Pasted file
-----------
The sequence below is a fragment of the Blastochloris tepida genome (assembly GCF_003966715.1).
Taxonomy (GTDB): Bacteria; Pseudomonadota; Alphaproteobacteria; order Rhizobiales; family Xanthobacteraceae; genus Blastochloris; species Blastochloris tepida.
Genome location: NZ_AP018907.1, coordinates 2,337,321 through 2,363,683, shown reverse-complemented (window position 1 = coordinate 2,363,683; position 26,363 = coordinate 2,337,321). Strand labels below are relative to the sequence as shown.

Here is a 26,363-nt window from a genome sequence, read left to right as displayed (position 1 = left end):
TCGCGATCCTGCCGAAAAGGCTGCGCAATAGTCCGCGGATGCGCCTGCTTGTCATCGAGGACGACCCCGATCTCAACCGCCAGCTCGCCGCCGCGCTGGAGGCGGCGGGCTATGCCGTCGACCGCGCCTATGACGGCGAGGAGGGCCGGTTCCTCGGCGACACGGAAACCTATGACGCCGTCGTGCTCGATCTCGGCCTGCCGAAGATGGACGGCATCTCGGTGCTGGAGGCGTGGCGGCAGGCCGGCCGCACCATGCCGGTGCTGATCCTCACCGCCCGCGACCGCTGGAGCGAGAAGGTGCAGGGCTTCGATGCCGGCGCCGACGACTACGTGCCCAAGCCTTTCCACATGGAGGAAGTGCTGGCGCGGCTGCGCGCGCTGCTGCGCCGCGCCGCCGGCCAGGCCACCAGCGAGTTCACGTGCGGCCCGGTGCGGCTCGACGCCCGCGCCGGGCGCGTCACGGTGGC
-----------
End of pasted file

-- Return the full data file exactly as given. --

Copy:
The sequence below is a fragment of the Blastochloris tepida genome (assembly GCF_003966715.1).
Taxonomy (GTDB): Bacteria; Pseudomonadota; Alphaproteobacteria; order Rhizobiales; family Xanthobacteraceae; genus Blastochloris; species Blastochloris tepida.
Genome location: NZ_AP018907.1, coordinates 2,337,321 through 2,363,683, shown reverse-complemented (window position 1 = coordinate 2,363,683; position 26,363 = coordinate 2,337,321). Strand labels below are relative to the sequence as shown.

Here is a 26,363-nt window from a genome sequence, read left to right as displayed (position 1 = left end):
TCGCGATCCTGCCGAAAAGGCTGCGCAATAGTCCGCGGATGCGCCTGCTTGTCATCGAGGACGACCCCGATCTCAACCGCCAGCTCGCCGCCGCGCTGGAGGCGGCGGGCTATGCCGTCGACCGCGCCTATGACGGCGAGGAGGGCCGGTTCCTCGGCGACACGGAAACCTATGACGCCGTCGTGCTCGATCTCGGCCTGCCGAAGATGGACGGCATCTCGGTGCTGGAGGCGTGGCGGCAGGCCGGCCGCACCATGCCGGTGCTGATCCTCACCGCCCGCGACCGCTGGAGCGAGAAGGTGCAGGGCTTCGATGCCGGCGCCGACGACTACGTGCCCAAGCCTTTCCACATGGAGGAAGTGCTGGCGCGGCTGCGCGCGCTGCTGCGCCGCGCCGCCGGCCAGGCCACCAGCGAGTTCACGTGCGGCCCGGTGCGGCTCGACGCCCGCGCCGGGCGCGTCACGGTGGC